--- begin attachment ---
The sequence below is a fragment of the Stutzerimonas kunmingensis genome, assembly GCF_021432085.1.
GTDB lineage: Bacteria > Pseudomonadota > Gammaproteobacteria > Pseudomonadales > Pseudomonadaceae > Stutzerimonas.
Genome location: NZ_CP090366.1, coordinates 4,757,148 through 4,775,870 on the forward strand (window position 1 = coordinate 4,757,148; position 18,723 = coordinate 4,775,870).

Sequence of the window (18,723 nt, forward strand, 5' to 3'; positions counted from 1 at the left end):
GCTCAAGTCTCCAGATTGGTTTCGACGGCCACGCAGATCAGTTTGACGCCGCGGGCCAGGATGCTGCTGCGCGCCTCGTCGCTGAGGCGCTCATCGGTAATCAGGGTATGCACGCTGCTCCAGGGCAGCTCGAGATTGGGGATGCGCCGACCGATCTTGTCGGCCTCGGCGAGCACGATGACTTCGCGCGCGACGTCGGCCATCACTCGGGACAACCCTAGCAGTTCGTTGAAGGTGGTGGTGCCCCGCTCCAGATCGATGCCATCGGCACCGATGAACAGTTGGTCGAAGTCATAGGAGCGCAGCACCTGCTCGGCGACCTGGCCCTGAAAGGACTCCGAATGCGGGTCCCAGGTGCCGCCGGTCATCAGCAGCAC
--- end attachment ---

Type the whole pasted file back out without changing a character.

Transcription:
The sequence below is a fragment of the Stutzerimonas kunmingensis genome, assembly GCF_021432085.1.
GTDB lineage: Bacteria > Pseudomonadota > Gammaproteobacteria > Pseudomonadales > Pseudomonadaceae > Stutzerimonas.
Genome location: NZ_CP090366.1, coordinates 4,757,148 through 4,775,870 on the forward strand (window position 1 = coordinate 4,757,148; position 18,723 = coordinate 4,775,870).

Sequence of the window (18,723 nt, forward strand, 5' to 3'; positions counted from 1 at the left end):
GCTCAAGTCTCCAGATTGGTTTCGACGGCCACGCAGATCAGTTTGACGCCGCGGGCCAGGATGCTGCTGCGCGCCTCGTCGCTGAGGCGCTCATCGGTAATCAGGGTATGCACGCTGCTCCAGGGCAGCTCGAGATTGGGGATGCGCCGACCGATCTTGTCGGCCTCGGCGAGCACGATGACTTCGCGCGCGACGTCGGCCATCACTCGGGACAACCCTAGCAGTTCGTTGAAGGTGGTGGTGCCCCGCTCCAGATCGATGCCATCGGCACCGATGAACAGTTGGTCGAAGTCATAGGAGCGCAGCACCTGCTCGGCGACCTGGCCCTGAAAGGACTCCGAATGCGGGTCCCAGGTGCCGCCGGTCATCAGCAGCAC